That included the cockpit protection system known as the aeroscreen. It’s a partial canopy that comes above the driver’s helmet and has already proven to a major factor in preventing potential serious injury from crashes since it was introduced in 2020.

Johnson’s rookie season may have been rough on the race track but was a huge success from a sponsorship standpoint. Chip Ganassi Racing lined up an enthusiastic sponsor primary sponsor in Carvana and a historic relationship with The American Legion as the major associate sponsor.

Johnson started off slow but showed steady improvement throughout 2021. He ended the season actually racing and passing some of the more successful drivers in the series at such tracks as WeatherTech Raceway at Laguna Seca and the streets of Long Beach to end the 2021 season.

By the midway point of 2021, Johnson felt confident in the safety of the high-speed cars and lure of competing in the Indianapolis 500 was becoming even stronger. Johnson tested at Texas Motor Speedway on August 30 and immediately adapted to the higher-speed car on one of his most successful tracks from NASCAR.

Johnson was so determined to make that test a reality; it began at 6 a.m. Central Time so that it could be completed by 12 noon. Johnson wanted to ensure the test did not interfere with his commitment to appear at The American Legion National Convention that same day in Phoenix, Arizona.

Johnson recalled that test that finally pushed him over the edge to become a full-time IndyCar competitor in 2022.

“I did find that the line is a little different in the Indy car at Texas,” Johnson said. “Just the potential of the car’s cornering ability allows you to run a little narrower entry and exit. With that you don’t have to flirt with the transitions of the corners in and off as much.

“The speed was up tremendously. Also, a slight adjustment in my line. But as the test session went on, I was really excited to see how many similarities there were from my NASCAR driving experience and car setup to what we had going on with the Indy car.”

After the end of the 2021 season, Johnson and Chip Ganassi Racing decided to complete the Indianapolis 500 Rookie Orientation Program (ROP) last October. Johnson was in Phase 3 of ROP before rain ended the day, but he will be allowed to finish his ROP during a two-day Indy 500 open test April 20 and 21 at the Indianapolis Motor Speedway.

Returning to an oval felt normal again to the driver who won 82 of his 83 Cup Series races on an oval. When Johnson revealed his intention to compete in the 106th Indianapolis 500 on December 15, he did it on “Today” on NBC.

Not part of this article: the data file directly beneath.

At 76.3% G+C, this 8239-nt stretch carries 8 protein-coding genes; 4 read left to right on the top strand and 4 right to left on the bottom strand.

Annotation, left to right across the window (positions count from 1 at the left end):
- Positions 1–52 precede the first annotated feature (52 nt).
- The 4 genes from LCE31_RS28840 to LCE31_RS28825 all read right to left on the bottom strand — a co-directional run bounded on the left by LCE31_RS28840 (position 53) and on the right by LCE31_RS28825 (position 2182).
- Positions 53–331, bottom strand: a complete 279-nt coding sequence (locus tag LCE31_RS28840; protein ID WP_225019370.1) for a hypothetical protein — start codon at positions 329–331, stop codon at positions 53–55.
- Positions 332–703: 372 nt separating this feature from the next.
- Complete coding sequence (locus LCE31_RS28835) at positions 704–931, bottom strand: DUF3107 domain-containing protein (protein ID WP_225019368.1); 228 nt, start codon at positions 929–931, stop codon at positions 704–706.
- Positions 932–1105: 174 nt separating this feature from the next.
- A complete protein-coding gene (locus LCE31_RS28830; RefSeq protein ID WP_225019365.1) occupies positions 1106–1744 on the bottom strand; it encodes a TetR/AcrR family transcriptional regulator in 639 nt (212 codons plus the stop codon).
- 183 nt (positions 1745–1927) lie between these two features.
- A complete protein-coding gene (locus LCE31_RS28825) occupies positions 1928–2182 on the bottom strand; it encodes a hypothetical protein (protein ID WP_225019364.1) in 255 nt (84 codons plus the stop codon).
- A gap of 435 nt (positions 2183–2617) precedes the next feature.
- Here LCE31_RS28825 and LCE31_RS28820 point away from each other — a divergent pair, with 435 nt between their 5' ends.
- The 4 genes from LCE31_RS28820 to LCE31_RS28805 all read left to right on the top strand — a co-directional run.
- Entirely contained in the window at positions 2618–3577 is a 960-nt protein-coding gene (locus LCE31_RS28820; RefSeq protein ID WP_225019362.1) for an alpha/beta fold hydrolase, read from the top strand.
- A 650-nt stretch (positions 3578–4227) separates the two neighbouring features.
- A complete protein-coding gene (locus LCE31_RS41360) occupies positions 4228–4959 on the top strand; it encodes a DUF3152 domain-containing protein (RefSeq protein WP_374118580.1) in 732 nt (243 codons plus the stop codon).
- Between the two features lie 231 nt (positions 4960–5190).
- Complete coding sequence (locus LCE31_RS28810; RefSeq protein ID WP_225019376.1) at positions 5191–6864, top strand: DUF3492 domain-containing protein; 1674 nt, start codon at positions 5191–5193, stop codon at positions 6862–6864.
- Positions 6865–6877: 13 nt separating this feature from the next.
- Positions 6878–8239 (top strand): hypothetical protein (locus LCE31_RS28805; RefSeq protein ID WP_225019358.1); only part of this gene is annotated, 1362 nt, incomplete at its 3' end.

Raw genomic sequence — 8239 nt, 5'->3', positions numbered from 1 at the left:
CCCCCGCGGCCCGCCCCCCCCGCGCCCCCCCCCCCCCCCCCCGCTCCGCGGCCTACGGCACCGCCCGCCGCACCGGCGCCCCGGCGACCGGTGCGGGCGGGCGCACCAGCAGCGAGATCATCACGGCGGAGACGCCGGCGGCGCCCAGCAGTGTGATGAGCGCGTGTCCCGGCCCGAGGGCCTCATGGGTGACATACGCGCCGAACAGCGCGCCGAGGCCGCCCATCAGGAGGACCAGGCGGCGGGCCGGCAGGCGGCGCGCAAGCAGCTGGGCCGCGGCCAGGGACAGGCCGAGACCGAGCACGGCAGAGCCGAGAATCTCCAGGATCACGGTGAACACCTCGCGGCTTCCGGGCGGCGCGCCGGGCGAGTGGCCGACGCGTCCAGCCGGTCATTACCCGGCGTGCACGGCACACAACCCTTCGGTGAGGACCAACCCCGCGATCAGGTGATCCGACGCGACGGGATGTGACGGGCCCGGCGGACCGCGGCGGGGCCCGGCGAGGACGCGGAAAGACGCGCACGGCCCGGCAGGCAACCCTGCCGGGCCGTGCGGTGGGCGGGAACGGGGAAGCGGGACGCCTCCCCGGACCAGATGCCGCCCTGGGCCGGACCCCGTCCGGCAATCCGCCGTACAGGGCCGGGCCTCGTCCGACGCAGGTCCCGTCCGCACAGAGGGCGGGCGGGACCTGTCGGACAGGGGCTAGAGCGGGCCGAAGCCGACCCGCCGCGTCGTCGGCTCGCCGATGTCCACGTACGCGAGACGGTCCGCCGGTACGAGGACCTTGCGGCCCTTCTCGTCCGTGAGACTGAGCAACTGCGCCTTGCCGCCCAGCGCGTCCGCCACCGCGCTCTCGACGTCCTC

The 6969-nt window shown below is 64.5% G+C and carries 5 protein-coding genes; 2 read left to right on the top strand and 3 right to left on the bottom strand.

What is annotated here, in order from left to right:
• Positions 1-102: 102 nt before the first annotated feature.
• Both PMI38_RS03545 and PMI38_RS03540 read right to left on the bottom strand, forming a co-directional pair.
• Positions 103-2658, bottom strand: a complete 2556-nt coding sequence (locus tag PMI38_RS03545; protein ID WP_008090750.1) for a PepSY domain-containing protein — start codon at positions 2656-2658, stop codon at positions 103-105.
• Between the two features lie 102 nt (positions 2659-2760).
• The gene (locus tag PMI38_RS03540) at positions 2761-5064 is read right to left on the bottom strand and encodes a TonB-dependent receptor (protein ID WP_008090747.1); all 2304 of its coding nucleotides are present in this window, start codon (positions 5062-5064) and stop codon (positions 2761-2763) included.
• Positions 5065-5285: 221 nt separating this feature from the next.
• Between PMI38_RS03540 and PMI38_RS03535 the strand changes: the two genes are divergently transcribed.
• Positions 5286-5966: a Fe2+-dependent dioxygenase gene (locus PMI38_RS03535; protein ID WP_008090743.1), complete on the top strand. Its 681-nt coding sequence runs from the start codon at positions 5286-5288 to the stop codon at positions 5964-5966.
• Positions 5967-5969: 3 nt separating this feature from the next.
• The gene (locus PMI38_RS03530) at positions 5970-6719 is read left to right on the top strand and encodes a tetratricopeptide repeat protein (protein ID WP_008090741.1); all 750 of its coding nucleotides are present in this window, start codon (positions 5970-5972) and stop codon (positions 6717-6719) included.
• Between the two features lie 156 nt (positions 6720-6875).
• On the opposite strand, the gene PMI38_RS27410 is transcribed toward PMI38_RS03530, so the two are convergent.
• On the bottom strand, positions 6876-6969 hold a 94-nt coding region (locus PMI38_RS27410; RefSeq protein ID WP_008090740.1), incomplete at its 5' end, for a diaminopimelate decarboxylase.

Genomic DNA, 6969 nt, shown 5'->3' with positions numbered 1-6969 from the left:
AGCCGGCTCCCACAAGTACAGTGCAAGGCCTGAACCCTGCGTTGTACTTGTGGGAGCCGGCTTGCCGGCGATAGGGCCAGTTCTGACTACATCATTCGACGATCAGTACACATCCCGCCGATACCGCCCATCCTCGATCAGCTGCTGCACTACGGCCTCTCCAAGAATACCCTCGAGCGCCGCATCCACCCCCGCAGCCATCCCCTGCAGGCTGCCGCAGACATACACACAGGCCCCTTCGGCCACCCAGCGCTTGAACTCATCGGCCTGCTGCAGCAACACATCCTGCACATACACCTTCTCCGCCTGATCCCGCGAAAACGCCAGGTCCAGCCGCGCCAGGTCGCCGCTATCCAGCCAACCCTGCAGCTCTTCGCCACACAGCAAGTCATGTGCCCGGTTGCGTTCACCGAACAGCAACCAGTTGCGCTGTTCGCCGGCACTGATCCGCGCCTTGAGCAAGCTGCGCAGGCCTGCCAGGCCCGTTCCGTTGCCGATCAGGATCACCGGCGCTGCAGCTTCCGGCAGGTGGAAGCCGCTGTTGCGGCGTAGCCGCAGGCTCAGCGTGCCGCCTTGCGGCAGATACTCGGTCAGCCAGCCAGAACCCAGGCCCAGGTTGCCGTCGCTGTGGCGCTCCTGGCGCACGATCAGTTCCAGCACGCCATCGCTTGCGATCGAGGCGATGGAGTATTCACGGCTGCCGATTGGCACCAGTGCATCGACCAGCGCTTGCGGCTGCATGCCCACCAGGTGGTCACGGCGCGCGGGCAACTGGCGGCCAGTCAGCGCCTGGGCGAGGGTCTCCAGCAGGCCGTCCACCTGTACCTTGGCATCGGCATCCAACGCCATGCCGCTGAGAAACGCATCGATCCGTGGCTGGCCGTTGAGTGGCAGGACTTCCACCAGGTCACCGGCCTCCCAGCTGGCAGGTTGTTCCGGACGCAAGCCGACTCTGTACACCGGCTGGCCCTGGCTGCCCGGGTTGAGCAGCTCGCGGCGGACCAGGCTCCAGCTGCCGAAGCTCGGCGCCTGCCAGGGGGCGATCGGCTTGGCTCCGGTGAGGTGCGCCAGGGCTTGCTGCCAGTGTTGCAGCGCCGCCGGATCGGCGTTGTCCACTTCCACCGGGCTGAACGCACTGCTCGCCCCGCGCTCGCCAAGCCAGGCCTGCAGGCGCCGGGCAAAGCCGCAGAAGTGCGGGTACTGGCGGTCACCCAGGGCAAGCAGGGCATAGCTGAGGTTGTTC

But there was a surprise to that announcement.

Johnson decided to compete in every race on the 2022 IndyCar schedule, which meant all of the oval races including Texas on Sunday, a doubleheader at Iowa Speedway July 23 and 24 and World Wide Technology Raceway at Gateway on August 20.

It’s a chance for the 46-year-old Johnson to display what he did best as a seven-time NASCAR Cup Series champion. That’s racing on an oval, and it comes at one of his most successful tracks from his NASCAR career.

Johnson won a NASCAR-record seven races at Texas Motor Speedway in a career that began in 2002 and ended at the end of the 2021 season. His track-record seven wins rank fourth among his career victories at a single track (Dover-11, Martinsville-9, Charlotte-8) and no other Cup driver has won more than four at Texas.

Johnson also owns the track’s series records for consecutive wins (3), laps led (1,152) and top-five finishes (16) in 35 career starts.

Although Johnson’s No 48 Carvana/American Legion Honda at Chip Ganassi Racing is a much different racing machine than the famed No. 48 Chevrolet he drove at Hendrick Motorsports, Johnson is hopeful he can translate his oval racing expertise to the Indy car.

Ironically, Johnson’s first IndyCar oval race will come at a track where he was so successful, they named Victory Lane after him.

It’s the “Jimmie Johnson Victory Lane” at Texas Motor Speedway.

“It does feel really good to come back to a familiar track, certainly a place I have so many great feelings for,” Johnson said.

Johnson is able to explain the sense of racing on an oval, and it’s easy to tell by his comments that he has a tremendous understanding of the similarities, and the differences, between the two cars on an oval.